Hawking has warned against sending messages out into space for this very reason.
Koch has devoted his life to defining what consciousness is. This is whether it is the Internet, robots, animals, etc. It is doubtful that our first contact will be with humans from another planet. But, it is important for us to understand what consciousness is. This is so we can better understand what we discover.
The first discovery would probably be bacteria. This is according to Koch. That might excite some scientists. But it likely won't excite the general public. Another scenario might be a radio signal. Its origin would be questioned. Was it signal sent to us on purpose? Or is it random noise. If it's the latter, can it be explained scientifically?
"I am not holding my breath for a signal that includes prime numbers," Koch says.
Mary A. Voytek is a senior scientist. She is head of NASA's Astrobiology Program. She started Nexus for Exoplanet System Science. It searches for life on exoplanets. She notes that NASA scientists are looking at the most extreme conditions on Earth. They want to better understand what conditions can support life throughout the universe.
"If we can determine what makes a habitable planet on Earth, it will help guide us to look for conditions in the universe," she says.
Voytek notes that NASA acknowledges that the discovery of life has significance beyond science.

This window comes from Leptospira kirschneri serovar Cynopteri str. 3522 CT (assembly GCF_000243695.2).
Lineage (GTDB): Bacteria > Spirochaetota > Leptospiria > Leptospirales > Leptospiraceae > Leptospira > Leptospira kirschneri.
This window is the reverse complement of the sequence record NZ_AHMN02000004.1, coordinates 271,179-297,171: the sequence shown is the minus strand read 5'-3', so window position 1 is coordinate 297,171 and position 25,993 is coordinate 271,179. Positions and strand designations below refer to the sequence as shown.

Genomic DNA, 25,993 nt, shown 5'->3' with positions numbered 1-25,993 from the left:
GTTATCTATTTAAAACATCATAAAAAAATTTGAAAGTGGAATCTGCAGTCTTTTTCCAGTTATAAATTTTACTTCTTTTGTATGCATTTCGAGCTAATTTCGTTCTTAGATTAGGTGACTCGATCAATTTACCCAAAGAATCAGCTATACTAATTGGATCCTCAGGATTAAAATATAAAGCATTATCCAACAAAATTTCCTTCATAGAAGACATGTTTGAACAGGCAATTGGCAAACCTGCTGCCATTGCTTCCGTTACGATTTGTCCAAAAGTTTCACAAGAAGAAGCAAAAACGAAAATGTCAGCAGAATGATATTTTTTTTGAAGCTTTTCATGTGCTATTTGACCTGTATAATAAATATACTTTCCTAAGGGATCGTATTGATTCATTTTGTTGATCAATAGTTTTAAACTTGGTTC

"Most people are excited about the possibility of the discovery of extraterrestrial life," Voytek says. "This is nothing new. The ancient Greek atomists in the fourth century B.C. wrote about it."
Douglas Vakoch is president of Messaging Extraterrestrial Intelligence (METI). He says the majority of people believe that intelligent life is widespread in the cosmos.
He agrees that a discovery of something like a radio signal would result in arguments. There also would be a fading lack of interest due to time.
"It could take decades or even hundreds of years for us to get a response from a signal we send out. For people who are used to instant communication, this will be frustrating," Vakoch says.
Others think we'll have a more dramatic experience. One who does is Susan Schneider. She is a professor of philosophy and cognitive science. She works at the University of Connecticut. She believes that if we do find intelligent life, it will be most likely be in the form of super-intelligent artificial intelligence.
"For some people, this would be hard to accept. Discovering a civilization that is no longer biological would be scary for us."
But Schneider is optimistic. She believes most people will find the discovery of benevolent intelligent life exciting.